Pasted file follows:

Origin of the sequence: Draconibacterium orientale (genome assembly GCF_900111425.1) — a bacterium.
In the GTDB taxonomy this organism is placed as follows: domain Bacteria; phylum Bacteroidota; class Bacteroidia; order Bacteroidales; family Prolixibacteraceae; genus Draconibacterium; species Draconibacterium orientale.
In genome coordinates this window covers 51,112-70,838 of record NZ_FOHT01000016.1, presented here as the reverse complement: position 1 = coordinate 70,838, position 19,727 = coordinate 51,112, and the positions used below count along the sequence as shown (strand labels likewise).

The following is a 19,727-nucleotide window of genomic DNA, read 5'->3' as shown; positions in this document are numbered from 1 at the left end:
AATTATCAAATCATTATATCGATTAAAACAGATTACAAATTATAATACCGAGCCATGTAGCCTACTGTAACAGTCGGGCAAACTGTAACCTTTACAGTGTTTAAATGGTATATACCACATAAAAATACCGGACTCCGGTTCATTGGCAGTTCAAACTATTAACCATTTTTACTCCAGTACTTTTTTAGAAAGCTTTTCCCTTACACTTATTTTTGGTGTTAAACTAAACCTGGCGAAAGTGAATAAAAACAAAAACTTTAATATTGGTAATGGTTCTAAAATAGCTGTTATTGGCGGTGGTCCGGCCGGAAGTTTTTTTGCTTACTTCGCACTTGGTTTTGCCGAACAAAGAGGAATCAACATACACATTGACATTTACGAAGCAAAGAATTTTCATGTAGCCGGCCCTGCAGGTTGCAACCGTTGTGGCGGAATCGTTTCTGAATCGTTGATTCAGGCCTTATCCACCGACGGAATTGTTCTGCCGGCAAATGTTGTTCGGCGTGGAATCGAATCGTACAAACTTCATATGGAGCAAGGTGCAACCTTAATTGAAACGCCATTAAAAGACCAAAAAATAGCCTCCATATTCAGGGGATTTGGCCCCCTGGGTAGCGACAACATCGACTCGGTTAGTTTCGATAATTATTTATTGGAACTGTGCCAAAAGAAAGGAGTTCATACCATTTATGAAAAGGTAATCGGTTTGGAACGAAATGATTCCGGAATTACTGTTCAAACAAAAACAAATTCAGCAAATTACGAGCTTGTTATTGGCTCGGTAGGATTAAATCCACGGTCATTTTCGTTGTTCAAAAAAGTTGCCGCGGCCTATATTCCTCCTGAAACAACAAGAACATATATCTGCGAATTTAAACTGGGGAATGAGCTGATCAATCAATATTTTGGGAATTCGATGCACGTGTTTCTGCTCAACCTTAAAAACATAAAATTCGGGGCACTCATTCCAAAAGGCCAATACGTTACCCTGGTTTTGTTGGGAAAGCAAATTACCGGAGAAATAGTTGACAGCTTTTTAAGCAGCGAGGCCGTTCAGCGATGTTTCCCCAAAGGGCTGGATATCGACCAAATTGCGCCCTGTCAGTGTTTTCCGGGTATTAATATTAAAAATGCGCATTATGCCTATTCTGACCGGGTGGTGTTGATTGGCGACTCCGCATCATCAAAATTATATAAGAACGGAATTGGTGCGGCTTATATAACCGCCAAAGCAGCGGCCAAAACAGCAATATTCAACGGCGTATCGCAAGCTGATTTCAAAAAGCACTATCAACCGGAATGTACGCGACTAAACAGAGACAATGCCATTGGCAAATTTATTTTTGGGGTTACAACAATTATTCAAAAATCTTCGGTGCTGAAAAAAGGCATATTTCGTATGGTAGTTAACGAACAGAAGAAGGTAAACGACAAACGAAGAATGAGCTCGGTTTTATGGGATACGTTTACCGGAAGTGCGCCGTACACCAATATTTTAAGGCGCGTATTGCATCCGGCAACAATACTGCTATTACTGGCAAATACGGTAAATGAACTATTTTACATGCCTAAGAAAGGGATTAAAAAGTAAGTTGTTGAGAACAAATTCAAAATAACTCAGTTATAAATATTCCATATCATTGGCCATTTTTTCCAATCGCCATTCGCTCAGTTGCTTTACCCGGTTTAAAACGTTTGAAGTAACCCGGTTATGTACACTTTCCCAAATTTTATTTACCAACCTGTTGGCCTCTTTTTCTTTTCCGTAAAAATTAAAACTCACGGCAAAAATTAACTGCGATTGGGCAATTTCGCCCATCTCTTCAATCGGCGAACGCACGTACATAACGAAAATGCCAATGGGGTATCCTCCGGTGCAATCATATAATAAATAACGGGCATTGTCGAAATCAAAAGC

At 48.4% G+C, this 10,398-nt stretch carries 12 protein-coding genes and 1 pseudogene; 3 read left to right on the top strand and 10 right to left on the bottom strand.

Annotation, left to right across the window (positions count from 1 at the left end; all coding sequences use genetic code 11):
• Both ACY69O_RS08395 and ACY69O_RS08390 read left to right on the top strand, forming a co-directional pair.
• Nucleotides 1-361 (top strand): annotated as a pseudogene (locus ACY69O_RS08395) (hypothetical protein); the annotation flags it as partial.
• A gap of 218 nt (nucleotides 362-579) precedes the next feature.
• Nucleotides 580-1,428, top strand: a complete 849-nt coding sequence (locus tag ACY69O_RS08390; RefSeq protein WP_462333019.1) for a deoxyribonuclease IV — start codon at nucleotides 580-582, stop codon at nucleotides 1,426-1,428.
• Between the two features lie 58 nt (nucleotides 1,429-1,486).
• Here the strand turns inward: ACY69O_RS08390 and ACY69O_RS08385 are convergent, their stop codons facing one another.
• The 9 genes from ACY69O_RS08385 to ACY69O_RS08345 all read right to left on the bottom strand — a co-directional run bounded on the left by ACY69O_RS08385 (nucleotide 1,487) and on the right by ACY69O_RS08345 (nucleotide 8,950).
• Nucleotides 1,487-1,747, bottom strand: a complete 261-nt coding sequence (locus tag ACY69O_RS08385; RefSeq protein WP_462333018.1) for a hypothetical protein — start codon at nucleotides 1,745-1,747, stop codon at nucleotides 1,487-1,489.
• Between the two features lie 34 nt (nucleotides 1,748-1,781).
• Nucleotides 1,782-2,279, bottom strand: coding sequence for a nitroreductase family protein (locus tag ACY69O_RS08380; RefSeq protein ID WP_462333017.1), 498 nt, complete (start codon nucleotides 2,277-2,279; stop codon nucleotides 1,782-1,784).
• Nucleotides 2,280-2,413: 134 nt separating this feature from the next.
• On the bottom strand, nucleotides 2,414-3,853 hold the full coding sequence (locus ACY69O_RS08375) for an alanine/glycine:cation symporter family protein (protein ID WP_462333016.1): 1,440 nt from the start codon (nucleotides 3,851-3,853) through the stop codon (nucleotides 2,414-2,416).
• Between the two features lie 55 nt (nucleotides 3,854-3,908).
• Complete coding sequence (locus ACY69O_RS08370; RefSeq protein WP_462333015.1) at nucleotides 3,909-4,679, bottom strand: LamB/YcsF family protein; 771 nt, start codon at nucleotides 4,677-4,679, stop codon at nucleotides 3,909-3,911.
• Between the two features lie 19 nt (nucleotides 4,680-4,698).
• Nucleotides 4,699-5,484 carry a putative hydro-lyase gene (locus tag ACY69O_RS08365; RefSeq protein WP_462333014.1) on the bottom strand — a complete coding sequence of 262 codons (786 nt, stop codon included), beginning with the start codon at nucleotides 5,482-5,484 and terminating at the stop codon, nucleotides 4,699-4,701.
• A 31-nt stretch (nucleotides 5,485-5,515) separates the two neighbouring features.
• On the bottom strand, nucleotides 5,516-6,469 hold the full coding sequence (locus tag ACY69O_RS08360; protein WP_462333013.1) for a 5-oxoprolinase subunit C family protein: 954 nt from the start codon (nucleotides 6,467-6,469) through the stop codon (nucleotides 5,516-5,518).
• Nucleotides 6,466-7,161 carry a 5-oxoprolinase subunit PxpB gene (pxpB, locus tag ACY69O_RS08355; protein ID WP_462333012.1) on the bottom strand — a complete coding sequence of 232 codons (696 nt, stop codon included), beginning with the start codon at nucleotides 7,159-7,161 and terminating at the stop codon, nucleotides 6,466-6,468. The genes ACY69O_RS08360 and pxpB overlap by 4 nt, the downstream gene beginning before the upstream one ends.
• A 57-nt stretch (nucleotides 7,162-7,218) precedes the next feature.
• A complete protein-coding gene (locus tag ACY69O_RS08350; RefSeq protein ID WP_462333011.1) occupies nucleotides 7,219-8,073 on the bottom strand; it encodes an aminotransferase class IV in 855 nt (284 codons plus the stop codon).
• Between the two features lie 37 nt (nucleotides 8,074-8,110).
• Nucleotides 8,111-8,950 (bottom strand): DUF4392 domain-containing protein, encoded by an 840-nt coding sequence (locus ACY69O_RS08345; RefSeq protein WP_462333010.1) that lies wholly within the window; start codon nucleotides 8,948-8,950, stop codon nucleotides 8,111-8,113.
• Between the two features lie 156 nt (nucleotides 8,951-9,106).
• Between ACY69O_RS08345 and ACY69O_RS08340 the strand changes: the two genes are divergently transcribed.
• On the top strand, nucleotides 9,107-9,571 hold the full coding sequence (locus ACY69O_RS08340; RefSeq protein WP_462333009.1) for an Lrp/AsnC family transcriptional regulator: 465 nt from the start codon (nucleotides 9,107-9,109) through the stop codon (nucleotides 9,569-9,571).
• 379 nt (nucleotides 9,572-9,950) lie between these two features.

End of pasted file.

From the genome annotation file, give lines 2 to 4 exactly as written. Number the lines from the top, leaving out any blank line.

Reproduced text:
In the GTDB taxonomy this organism is placed as follows: domain Bacteria; phylum Bacteroidota; class Bacteroidia; order Bacteroidales; family Prolixibacteraceae; genus Draconibacterium; species Draconibacterium orientale.
In genome coordinates this window covers 51,112-70,838 of record NZ_FOHT01000016.1, presented here as the reverse complement: position 1 = coordinate 70,838, position 19,727 = coordinate 51,112, and the positions used below count along the sequence as shown (strand labels likewise).

The following is a 19,727-nucleotide window of genomic DNA, read 5'->3' as shown; positions in this document are numbered from 1 at the left end: